November in the Garden
November started much the same as October ended, above average temperatures and dry days.
Then it rained, the majority of the month’s total rainfall fell over two separate days, the second rainy day bringing us 33.8 mm of rain in 24 hours resulting in large pools of water over the lawn which served as a reminder that my soil is generally quite clayey under the surface.
Then the temperatures plummeted and for several days everything turned all white and twinkly.
The Temperatures got down to -4.5 for a few nights, and I was relieved that I turned off my outside tap the day before the icy freeze.
Many fruits are appearing on some of my plants bring a welcome splash of colour.
My ever faithful and reliant Malus ‘Evereste crab apple tree is fruiting up well, surprisingly I’ve found that nothing consumes the fruits and I usually have to snip off the brown and rotting remains just before the next year’s blossoms start to form.
My Sarcococca has developed lots of black shiny fruits, nothing appears to eat these fruits either, must be because they are black and foreboding in colour.
Elsewhere in the garden I’ve decided to have a more laid back approach to tidying up, after seeing a Goldfinch making use of my frosted sunflower heads, I’ve decided to leave stalks and seed heads in situ for the wildlife.
I’ve got some lovely ornamental Grass seed heads emerging in my borders.
I’ve planted a lot of bulbs recently, a mixture of Tulips, Narcissus in pots and some Alliums in the front Garden, im hoping to see them in the spring, despite the best efforts of an inquisitive squirrel.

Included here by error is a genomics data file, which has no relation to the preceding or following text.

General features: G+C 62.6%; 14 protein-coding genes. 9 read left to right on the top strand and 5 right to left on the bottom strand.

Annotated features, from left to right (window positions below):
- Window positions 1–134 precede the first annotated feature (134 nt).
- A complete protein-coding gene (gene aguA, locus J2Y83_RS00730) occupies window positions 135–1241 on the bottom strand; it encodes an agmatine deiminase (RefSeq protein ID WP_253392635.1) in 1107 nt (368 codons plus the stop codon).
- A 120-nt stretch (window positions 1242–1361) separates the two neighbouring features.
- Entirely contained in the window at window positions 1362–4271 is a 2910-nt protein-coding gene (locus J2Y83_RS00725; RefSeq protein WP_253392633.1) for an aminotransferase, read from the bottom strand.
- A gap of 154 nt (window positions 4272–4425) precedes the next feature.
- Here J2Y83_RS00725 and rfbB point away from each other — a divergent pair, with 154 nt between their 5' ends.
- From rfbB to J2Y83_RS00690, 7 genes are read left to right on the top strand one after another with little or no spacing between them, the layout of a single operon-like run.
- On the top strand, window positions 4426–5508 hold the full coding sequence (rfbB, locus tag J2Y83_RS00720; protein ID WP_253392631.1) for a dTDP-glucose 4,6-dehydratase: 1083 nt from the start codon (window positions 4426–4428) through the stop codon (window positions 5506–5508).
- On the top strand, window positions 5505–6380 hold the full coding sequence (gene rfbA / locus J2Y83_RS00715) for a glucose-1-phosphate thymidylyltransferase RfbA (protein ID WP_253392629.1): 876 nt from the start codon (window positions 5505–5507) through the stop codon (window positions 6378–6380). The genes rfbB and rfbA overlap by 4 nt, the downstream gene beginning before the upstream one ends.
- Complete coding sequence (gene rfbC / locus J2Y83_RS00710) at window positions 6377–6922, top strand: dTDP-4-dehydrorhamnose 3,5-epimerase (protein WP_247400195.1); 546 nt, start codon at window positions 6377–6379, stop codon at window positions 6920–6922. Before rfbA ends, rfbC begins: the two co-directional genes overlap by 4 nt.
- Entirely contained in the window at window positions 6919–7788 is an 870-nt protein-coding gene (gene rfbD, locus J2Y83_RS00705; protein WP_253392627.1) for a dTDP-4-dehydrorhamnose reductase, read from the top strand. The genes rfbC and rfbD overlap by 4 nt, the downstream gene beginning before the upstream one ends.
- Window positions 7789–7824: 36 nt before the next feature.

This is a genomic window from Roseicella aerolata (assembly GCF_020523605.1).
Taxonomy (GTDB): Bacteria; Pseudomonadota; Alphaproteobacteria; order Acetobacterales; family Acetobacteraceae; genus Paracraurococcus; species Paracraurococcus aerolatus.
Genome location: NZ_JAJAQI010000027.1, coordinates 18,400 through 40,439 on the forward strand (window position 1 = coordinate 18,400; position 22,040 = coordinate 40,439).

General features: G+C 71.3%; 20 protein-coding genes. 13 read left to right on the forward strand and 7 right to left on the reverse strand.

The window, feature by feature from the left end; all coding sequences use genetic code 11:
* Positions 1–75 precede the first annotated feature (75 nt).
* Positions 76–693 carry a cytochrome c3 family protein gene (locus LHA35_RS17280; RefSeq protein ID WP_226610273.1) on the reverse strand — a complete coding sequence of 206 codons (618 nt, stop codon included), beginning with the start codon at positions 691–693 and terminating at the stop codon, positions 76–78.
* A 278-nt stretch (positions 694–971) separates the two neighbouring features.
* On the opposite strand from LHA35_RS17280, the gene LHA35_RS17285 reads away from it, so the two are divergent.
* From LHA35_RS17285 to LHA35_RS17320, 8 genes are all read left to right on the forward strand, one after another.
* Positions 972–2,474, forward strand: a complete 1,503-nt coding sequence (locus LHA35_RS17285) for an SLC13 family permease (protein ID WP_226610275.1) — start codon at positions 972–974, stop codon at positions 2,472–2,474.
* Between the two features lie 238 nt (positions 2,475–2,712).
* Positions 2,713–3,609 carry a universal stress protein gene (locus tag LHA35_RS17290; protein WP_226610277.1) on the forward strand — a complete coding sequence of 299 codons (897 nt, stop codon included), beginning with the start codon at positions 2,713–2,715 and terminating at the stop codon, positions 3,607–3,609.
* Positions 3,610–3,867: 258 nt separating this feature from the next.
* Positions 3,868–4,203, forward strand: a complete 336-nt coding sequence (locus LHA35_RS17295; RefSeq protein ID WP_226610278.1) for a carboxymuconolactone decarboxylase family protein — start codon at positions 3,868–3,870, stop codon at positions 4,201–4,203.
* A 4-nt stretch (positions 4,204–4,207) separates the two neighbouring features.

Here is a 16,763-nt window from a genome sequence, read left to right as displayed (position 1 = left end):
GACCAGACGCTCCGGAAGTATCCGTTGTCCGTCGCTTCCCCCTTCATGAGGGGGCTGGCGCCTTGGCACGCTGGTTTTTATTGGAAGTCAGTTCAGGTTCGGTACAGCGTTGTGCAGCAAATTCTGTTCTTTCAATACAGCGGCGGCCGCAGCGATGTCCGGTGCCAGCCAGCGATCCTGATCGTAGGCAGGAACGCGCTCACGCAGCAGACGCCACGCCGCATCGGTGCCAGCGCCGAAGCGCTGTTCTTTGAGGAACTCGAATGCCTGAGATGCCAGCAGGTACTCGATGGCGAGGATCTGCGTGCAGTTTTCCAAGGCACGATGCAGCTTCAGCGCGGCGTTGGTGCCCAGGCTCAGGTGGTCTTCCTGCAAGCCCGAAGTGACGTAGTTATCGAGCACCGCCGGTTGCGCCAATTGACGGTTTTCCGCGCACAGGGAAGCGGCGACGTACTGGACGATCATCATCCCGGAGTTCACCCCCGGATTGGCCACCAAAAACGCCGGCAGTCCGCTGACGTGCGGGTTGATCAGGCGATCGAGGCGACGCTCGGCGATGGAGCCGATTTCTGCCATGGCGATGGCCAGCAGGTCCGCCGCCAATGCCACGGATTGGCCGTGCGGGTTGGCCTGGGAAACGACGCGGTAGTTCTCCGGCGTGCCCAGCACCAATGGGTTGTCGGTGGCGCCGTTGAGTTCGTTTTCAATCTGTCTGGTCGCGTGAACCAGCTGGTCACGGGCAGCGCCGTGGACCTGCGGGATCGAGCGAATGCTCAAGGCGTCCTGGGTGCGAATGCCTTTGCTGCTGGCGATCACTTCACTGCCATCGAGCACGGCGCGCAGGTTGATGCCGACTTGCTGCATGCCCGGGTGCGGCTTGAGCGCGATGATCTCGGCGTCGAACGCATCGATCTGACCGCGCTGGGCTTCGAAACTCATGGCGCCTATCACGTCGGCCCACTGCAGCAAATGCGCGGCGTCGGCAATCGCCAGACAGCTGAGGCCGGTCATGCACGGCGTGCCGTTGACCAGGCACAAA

I’ve also started to protect my two Tree Ferns, this is my first winter with them so I’m quite nervous about their prospects, I’ve done quite a bit of research about the best way to overwinter, whilst everybody agrees some protection is required, there is quite a selection of opinions available on methods and materials.
I’m trying the thick fleece in the growing point method, and placing both my plants into a cold greenhouse with thick fleece available for trunk wrapping when required.
The Edible Bit.
My experiment in growing a few Parsnips in a bottomless bin have yielded mixed results so far.
Kinky roots and a bit of canker, next year I think I’ll try Carrots.
In my mini veg patch the Garlic which was planted in October has yet to make an appearance, and my carrots were all filled with Carrot root fly, it was my own fault really as I did not get round providing adequate protection. I’ve managed to make the most of a rubbish crop.
And finally my first ever crop of Curly Kale, which is the only plant currently left in the veg patch, although looks good, and tastes nice, is smothered on the underside with some of the most indestructible Whitefly I have ever come across.
It has resisted water blasting, flicking and finally the subzero temperatures we had recently.
I’m going to have to chop up and compost the plants, they are not appetising, and I don’t want to overwinter the whiteFly into next year. I know I’m not the only gardener to be suffering from lingering whitefly outdoors, I think at this rate I will be having to grow everything under fleece protection.!
One last thing, I mentioned at the end of my last blog that my Clematis Niobe had started flowering….
Well it still is…. I’m starting to wonder if I can make my fortune with the world’s first perpetual flowering Clematis.?
Thanks as ever for Helen for hosting this Meme
Bye for now.